Arkansas Farm


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Arkansas Farm is an art series created over several decades of rural scenes from what was my grandparents’ farm on the edge of the Mississippi Delta in Walnut Ridge, Arkansas.

My parents, grandparents, and great-grandparents are originally from the surrounding area of Northeast Arkansas and that is where I visited my family as I was growing up. My maternal grandparents grew rice, soybeans, and wheat on their farm on the outskirts of Walnut Ridge. It was two hours away from the foothills of the Ozark Mountains on Greers Ferry Lake where my parents and I lived. Those two very contrasting regions, the flat farmland of the Delta and the forested hills of the Ozarks, have always deeply shaped my Arkansas artwork.

My aunt painted as a hobby when I was younger. She painted farm scenes on small canvases and objects like iron plow points from the farm. I can very clearly remember sitting beside her at my grandmother’s dining room table and painting my first oil painting. It was of my grandfather’s barn, and I was five-years-old at the time. While I had no idea then, that first painting would mark the beginning of the multi-decade series of artwork that you see here. I can remember being inside the old barn on at least one occasion. I think there was more dust holding it together than wood at that time. It didn’t last much longer.

To the right of the barn was a smaller building which we usually called “the shed”, short for tractor shed. Later in life and in my artwork I referred to as the barn since it was the only such structure remaining. The section of the floor between the front and rear doors was concrete beneath a thick layer of dirt, and the rest of the floor was dirt as hard as concrete. The smell was a blend of dirt, grease, and buckets of old tractor motor oil. The wind blowing across the flat plains would rattle the tin roof and whistle through the walls like a chorus of ghosts until a strong gust would shake the whole structure scaring the birds inside up on the center beam off their perch and raising up small clouds of dust on the floor.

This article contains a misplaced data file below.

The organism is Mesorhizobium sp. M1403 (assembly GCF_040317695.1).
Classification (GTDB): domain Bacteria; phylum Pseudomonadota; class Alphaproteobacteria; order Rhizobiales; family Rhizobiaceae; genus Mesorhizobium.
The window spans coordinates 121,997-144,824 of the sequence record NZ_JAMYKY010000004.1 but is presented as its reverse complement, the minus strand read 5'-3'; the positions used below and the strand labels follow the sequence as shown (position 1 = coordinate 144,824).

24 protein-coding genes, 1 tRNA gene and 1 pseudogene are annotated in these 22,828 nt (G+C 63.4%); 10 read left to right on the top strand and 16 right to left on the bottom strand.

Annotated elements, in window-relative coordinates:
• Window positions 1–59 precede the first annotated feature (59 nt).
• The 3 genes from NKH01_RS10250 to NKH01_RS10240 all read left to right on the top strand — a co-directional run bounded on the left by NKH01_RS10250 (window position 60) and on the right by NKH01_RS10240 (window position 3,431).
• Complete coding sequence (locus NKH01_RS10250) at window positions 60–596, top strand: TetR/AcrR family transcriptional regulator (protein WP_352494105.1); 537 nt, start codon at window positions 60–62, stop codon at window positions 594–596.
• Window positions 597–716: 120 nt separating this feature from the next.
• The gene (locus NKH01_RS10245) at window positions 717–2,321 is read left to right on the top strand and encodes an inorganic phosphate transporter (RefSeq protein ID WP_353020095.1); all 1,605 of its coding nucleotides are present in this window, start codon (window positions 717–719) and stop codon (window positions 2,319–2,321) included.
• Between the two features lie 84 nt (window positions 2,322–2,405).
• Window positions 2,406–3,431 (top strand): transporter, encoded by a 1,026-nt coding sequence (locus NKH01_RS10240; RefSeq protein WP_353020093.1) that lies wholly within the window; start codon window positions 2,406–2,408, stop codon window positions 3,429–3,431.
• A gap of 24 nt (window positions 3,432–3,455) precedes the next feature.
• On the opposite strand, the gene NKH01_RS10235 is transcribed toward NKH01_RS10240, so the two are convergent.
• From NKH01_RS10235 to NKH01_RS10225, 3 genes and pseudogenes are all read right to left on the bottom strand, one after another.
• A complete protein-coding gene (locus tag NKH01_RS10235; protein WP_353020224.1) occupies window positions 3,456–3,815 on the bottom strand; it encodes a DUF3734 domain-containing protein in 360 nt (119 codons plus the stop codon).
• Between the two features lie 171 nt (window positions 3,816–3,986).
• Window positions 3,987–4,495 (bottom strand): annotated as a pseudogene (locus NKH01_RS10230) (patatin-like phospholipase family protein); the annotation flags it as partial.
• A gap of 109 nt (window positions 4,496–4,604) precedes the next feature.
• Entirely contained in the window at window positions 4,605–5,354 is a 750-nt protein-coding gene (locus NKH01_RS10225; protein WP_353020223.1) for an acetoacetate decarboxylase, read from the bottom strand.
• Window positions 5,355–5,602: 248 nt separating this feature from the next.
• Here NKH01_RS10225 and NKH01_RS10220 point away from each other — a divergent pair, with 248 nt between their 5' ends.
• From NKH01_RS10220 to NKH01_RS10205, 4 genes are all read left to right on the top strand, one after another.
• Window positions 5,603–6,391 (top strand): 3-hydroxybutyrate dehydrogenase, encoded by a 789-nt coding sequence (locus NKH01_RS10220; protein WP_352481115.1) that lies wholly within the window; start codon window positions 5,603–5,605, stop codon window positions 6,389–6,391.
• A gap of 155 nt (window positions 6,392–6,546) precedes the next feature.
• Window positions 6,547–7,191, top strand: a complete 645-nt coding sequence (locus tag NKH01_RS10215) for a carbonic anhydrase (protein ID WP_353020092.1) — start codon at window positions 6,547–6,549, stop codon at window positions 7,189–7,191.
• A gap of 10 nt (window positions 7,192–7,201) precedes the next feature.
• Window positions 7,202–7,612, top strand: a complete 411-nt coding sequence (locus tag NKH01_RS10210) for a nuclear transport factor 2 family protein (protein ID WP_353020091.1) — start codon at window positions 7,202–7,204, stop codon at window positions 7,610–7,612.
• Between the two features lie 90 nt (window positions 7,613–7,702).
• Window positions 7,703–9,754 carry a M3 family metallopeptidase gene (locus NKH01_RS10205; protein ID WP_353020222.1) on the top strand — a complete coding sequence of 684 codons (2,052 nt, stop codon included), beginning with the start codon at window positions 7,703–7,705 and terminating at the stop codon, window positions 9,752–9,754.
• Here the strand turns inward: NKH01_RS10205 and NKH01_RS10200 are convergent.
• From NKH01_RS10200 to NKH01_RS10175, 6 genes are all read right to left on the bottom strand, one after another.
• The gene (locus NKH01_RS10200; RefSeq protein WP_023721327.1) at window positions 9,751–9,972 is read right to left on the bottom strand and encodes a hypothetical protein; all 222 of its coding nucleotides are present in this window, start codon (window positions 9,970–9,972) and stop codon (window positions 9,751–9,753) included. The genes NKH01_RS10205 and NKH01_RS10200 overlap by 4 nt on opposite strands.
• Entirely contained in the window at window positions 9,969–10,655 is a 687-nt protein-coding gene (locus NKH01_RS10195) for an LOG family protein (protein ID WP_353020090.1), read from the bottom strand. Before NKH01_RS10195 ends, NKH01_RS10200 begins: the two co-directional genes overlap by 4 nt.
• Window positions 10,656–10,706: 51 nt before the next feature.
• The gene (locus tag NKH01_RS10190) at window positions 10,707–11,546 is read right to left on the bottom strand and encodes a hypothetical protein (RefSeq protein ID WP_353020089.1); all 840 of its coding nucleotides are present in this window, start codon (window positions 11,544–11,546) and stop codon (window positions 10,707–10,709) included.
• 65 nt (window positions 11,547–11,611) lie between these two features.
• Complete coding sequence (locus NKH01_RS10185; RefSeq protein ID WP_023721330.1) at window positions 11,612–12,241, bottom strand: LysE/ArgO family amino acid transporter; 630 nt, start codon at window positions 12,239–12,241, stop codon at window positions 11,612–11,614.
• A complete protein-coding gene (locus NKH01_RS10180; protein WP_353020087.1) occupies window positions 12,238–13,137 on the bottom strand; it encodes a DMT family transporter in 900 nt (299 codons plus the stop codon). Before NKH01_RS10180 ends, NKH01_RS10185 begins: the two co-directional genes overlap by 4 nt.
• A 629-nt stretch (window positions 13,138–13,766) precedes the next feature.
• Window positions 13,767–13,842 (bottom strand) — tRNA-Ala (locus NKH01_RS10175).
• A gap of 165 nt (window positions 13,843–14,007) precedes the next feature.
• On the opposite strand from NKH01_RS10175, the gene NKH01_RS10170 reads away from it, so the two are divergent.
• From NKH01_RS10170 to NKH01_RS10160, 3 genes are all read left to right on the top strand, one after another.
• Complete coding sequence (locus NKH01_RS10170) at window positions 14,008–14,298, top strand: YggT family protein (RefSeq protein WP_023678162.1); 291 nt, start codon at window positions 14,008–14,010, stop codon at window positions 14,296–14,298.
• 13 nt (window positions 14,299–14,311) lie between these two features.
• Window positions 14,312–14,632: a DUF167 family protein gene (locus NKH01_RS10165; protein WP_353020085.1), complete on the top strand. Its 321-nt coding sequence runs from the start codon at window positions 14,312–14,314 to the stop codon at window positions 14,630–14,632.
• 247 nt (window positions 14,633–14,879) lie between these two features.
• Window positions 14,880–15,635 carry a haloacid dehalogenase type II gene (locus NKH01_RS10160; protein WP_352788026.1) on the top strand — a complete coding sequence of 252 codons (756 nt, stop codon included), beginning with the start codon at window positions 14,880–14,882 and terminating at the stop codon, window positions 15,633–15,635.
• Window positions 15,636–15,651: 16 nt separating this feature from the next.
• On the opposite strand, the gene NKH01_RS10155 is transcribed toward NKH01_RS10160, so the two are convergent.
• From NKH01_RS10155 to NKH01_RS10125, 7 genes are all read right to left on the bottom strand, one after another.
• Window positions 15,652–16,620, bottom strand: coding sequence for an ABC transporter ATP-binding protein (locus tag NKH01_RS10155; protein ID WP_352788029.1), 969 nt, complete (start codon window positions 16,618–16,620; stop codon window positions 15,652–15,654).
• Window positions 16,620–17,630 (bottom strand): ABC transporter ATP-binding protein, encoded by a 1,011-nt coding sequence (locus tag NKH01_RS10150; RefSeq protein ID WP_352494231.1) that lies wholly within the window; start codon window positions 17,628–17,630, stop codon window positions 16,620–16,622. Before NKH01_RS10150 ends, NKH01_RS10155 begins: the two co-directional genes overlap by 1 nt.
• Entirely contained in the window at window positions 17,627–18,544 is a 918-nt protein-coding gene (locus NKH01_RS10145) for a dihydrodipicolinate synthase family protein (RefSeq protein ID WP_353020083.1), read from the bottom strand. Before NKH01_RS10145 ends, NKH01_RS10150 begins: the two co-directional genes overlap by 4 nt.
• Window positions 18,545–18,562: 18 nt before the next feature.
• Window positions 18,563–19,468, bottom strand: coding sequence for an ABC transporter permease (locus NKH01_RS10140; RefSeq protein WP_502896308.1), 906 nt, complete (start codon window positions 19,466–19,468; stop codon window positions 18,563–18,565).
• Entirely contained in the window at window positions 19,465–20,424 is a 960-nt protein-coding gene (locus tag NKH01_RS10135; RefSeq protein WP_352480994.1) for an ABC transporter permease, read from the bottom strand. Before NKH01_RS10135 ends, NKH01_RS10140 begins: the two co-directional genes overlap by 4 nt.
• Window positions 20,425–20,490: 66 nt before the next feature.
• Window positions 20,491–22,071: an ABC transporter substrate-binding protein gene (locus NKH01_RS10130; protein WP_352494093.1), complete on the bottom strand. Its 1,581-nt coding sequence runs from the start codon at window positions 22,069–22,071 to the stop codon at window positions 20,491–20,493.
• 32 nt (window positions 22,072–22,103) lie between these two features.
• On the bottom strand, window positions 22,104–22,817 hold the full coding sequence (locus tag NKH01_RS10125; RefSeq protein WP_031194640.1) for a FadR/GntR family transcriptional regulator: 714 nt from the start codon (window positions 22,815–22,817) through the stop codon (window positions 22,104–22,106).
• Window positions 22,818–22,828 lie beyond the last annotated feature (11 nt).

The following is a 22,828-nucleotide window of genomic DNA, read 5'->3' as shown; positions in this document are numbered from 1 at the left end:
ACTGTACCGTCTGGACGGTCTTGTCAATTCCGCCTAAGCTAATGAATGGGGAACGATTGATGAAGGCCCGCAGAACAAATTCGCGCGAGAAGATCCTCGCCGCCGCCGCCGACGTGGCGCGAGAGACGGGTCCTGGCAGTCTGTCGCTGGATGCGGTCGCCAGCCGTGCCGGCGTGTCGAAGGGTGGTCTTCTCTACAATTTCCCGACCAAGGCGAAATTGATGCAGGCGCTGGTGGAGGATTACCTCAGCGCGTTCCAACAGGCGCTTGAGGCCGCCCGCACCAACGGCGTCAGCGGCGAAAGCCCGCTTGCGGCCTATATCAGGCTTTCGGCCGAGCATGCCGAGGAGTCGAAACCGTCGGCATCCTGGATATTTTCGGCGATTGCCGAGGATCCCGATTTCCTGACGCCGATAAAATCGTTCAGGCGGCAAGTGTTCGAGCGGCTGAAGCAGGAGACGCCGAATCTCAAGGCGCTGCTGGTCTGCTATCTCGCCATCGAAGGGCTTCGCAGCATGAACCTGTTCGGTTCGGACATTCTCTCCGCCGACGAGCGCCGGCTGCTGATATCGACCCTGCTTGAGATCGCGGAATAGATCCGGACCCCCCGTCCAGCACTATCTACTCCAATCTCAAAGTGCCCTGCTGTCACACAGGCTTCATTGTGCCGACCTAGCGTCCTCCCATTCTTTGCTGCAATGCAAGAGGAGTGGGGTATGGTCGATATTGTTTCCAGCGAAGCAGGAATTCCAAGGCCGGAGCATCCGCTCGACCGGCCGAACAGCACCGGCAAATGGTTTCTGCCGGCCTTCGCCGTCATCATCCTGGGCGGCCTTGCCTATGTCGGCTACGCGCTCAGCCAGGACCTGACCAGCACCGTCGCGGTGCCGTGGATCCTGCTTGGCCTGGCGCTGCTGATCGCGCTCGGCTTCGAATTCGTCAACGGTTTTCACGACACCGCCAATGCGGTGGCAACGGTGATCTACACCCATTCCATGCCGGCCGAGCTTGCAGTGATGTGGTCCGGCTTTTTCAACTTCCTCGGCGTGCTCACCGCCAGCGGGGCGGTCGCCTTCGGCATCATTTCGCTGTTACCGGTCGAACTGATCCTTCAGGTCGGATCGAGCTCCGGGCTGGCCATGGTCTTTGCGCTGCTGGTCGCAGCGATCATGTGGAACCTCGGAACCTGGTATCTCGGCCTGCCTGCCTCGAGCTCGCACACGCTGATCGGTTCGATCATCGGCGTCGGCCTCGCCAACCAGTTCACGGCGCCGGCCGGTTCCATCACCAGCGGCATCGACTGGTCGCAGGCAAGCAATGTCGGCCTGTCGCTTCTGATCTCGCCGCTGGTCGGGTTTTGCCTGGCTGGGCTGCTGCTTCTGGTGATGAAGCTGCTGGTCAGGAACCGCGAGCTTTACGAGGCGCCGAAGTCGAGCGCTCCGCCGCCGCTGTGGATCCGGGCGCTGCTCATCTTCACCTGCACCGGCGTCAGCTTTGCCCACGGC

To the right of the shed was the dilapidated remains of a two-room shotgun-style house (not currently pictured here but photos will be coming in a future update). I was in the old house several times as a kid. The shed never bothered me, but the house was creepy. The rules were (1) look out for snakes and (2) try not to fall through the floor because you will probably land on a snake. My mother and aunt grew up here, and my mother grew up picking cotton in the roasting Southern heat. A few years ago my wife and I rented an apartment in Paris in a building older than the United States. I think about how different my family’s life was back then versus elsewhere in the world. My great grandfather had been born in Paris.

Soon I hope to publish Arkansas Farm as a book and possibly exhibit the series. Most of the photography currently shown was shot on film in my mid-twenties. Over time I will be adding digital photography work, and I’m continuing to scan negatives and slides and will be adding more film work going back to my childhood. All of the work in this series is of scenes from the farm or the immediate vicinity. Additional rural and agricultural work that is not part of this series will be collected in Arkansas & the American South. Much more will be added there soon as well. Please signup for my newsletter for updates.